Our principal hypothesis was that NTX would produce anhedonia, reducing both positive and negative reactions to music. A subsidiary hypothesis was that these effects would be greater for self-selected pleasurable music than for experimenter-selected neutral music, because the former stimulus has more emotion to attenuate. The protocol received approval from Health Canada and the McGill University Institutional Review Board for Medicine, and was conducted in accordance with the ethical principles stated in the Declaration of Helsinki41.
Participants were asked to bring to the laboratory two music recordings that reliably produced intense feelings of pleasure for them, including but not limited to the sensation of chills. Self-selection has been found to be a reliable means of eliciting an emotional response to music in participants, while providing experimental control for their emotional reactions — the acoustic stimulus may differ across participants, but its emotion-stimulating properties do not vary as much as they might if the experimenter imposed a single musical selection on all participants42,43,44. We placed no restrictions on stylistic or structural aspects of the music, given that these factors have not significantly contributed to the pleasurable effects of music in previous studies45. Two pieces of music, previously experimentally verified as emotionally neutral, were used for the neutral music condition46. Participants listened to all music on a computer with headphones at a volume they adjusted for their comfort, typically 60–70 dB(A).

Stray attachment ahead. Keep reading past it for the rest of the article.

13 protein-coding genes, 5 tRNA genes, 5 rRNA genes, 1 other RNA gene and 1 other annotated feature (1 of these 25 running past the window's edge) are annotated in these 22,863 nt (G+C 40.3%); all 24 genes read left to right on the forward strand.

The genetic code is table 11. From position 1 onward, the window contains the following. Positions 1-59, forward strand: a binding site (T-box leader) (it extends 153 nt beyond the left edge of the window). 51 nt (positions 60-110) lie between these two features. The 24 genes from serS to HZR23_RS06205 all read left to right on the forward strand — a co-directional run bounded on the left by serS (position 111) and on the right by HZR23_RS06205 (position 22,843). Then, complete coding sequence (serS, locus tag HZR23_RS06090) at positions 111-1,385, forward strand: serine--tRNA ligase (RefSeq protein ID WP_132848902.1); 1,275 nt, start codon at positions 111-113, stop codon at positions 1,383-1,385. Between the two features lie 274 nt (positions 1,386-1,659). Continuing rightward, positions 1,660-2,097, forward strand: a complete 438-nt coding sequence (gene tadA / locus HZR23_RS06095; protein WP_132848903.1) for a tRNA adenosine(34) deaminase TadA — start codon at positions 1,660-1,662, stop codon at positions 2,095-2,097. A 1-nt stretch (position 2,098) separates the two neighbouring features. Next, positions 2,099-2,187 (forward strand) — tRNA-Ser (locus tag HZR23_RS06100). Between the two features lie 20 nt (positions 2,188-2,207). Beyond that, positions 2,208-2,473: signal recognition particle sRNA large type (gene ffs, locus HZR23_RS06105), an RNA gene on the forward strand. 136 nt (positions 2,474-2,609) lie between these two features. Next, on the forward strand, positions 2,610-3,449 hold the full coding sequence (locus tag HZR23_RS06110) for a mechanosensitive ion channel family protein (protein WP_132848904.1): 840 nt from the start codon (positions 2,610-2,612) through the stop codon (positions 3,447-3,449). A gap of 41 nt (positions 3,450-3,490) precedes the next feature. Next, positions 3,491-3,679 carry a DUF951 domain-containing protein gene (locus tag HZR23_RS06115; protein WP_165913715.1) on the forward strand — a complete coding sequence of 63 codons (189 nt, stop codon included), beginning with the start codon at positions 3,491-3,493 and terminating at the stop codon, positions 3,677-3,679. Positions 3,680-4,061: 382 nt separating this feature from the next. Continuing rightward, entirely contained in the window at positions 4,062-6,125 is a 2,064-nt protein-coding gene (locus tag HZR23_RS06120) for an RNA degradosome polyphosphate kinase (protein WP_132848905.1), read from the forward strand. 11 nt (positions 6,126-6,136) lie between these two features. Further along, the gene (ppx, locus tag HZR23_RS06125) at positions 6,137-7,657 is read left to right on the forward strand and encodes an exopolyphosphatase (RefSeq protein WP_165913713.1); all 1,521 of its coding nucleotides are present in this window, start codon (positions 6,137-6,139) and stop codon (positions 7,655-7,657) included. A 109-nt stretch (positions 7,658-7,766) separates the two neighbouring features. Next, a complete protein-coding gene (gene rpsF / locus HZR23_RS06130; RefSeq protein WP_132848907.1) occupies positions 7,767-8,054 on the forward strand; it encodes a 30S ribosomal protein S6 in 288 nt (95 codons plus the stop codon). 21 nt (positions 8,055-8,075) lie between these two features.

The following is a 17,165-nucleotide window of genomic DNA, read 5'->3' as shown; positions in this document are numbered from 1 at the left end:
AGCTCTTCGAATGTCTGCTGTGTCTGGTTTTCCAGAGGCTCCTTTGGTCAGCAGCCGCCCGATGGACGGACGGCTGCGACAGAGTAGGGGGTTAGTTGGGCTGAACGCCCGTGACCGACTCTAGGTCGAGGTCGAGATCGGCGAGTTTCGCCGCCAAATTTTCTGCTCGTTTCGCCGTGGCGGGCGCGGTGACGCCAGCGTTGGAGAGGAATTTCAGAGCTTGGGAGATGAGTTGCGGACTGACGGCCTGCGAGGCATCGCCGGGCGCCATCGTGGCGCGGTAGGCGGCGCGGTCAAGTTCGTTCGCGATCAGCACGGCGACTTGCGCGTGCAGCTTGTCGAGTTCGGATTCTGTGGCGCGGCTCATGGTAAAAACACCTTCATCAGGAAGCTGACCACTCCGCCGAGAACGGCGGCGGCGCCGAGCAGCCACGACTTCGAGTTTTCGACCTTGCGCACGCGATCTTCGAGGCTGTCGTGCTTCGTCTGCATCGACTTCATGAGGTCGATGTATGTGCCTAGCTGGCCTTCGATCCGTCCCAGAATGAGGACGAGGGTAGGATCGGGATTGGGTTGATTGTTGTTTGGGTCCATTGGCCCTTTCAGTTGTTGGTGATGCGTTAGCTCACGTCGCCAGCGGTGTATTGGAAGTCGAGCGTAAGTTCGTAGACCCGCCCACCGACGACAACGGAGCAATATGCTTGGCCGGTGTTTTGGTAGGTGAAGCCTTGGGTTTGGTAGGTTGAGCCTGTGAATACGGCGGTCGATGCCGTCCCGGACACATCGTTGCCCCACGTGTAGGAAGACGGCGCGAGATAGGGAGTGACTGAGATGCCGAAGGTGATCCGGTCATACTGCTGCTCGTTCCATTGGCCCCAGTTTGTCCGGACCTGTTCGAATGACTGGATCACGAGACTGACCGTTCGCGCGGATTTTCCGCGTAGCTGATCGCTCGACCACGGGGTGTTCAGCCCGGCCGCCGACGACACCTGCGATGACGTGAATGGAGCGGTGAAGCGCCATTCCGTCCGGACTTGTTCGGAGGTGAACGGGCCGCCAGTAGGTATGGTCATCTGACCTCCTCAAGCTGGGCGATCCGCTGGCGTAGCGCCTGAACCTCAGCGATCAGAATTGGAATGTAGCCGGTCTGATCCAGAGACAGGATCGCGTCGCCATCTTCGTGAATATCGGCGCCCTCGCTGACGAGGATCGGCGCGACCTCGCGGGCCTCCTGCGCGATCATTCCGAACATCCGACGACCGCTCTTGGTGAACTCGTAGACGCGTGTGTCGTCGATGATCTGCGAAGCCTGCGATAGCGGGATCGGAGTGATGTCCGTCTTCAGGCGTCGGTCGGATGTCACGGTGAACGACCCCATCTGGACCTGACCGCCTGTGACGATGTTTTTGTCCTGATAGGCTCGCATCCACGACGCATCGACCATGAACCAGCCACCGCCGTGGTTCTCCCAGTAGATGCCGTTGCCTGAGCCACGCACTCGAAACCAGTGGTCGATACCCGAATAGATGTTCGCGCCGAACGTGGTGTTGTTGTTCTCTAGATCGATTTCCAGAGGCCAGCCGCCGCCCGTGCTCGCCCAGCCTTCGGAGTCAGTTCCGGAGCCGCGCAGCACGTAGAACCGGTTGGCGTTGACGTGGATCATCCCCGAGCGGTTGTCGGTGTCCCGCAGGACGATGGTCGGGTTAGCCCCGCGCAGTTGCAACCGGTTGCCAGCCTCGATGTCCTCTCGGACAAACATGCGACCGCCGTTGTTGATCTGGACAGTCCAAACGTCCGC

We collected continuous measures of both objective and subjective pleasure. The objective measures were obtained using the Biopac MP35 system (Biopac Systems, Inc., Goleta, CA) to obtain electromyograms of the zygomatic (smile) and corrugator (frown) facial muscles. For the subjective measure, participants controlled a MIDI slider in real-time on a 100-point scale (these were subsequently scaled to [0,10]; see ref. 47 for additional details of methods). To account for any generalized behavioral and physiological effects of the NTX we administered the state trait anxiety inventory (STAI), profile of mood states (POMS), zygomatic (EMG ZYG) and corrugator (EMG COR) electromyograms, blood volume pulse amplitude (BVPA), and respiratory rate (RR) pre- and post-administration of drug or placebo, and found no significant differences (Figure S4).